Zandvoort racetrack is considering scrapping other events as a concession to environmental organisations to make sure next year’s Dutch Grand Prix goes ahead, according to a report in the Volkskrant.
A source quoted in the newspaper said the circuit’s management was prepared to sacrifice three other races to ensure Formula 1 racing can return on May 3. A Dutch Grand Prix spokesman said the reports were inaccurate but would not reveal details of confidential negotiations.
Preparations for the race have been hampered by the Council of State’s nitrogen ruling in May, which requires new infrastructure and construction projects to include detailed plans to offset nitrogen emissions in compliance with EU law.
Environmental organisations are pressing for the circuit to make a number of concessions before they drop their objections to the race. They want noise pollution to be reduced on race days and electric cars introduced within five years.
‘We are not making rigid demands, but we will apply the regulations if no solution is found,’ Marc Janssen of conservation group Stichting Duinbehoud told RTL Nieuws.
The Dutch Grand Prix organisation refused to comment on the details of ongoing discussions, but said the report in the Volkskrant was inaccurate. ‘We have been having a constructive dialogue with the environmental movement for more than a year, but we have agreed not to share the contents of those talks with the wider world. We are sticking to that,’ said a spokesman.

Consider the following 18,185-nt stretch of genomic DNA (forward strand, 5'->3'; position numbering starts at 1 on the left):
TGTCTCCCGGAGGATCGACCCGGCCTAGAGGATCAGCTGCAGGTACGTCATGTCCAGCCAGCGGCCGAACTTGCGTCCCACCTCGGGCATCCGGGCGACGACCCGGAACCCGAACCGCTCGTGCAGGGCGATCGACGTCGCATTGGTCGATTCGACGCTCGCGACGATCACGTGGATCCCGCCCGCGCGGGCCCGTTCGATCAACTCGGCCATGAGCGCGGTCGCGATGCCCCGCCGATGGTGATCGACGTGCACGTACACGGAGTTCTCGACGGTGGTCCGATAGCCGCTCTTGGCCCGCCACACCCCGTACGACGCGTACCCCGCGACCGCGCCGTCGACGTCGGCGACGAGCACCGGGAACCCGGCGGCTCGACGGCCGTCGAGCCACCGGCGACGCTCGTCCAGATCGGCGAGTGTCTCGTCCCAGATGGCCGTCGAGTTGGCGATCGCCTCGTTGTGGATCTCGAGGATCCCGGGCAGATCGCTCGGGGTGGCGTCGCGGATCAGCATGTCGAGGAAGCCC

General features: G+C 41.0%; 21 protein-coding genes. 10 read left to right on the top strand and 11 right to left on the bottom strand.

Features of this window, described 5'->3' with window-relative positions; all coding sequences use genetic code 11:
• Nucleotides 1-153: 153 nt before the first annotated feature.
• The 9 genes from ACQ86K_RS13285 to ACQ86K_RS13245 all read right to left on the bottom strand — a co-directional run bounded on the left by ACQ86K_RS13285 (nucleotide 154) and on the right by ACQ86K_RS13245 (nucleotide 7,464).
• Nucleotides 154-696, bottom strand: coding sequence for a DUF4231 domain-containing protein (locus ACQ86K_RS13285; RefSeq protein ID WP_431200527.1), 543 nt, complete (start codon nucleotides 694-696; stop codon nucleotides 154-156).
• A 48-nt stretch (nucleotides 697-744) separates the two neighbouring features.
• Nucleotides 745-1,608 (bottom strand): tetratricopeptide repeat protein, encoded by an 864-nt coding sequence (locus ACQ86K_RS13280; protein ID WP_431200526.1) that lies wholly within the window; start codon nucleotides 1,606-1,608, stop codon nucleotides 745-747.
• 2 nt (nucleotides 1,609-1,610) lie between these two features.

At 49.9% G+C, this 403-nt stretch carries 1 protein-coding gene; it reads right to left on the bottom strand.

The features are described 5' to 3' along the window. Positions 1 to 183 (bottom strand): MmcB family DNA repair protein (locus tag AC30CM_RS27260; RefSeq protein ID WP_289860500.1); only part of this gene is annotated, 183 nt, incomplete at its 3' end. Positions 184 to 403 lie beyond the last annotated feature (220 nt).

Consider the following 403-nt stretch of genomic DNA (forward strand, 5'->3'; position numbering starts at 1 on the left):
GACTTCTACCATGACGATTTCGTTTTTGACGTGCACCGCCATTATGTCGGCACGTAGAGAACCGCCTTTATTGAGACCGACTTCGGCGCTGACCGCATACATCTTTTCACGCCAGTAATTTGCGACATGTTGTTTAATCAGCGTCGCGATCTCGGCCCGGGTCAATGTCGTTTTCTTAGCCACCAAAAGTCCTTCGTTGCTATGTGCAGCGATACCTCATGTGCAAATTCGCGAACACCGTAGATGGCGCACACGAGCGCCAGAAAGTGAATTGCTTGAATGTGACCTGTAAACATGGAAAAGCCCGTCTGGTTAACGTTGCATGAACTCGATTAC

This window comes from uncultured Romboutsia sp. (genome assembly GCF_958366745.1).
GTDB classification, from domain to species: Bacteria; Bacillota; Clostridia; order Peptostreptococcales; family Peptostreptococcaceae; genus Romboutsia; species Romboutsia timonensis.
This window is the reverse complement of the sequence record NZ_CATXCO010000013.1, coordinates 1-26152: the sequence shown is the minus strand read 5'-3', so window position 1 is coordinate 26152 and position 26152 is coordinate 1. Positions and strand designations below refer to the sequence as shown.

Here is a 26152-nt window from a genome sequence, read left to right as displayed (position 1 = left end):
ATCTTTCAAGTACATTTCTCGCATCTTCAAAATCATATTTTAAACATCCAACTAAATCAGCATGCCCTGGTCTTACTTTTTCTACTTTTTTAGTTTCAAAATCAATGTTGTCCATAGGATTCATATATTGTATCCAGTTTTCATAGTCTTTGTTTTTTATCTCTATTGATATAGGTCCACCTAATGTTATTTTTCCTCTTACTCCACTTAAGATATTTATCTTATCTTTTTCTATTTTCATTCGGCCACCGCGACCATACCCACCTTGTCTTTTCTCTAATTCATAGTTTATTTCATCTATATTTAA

Peripheral arrangements including the expansion of Zandvoort’s railway station and building a new access road to accommodate the anticipated 300,000 visitors could also fall foul of the nitrogen ruling.
Sports minister Bruno Bruins has said the cabinet is committed to making sure the race goes ahead despite the ruling’s implications. ‘The whole of the Netherlands is looking forward to it,’ he said.
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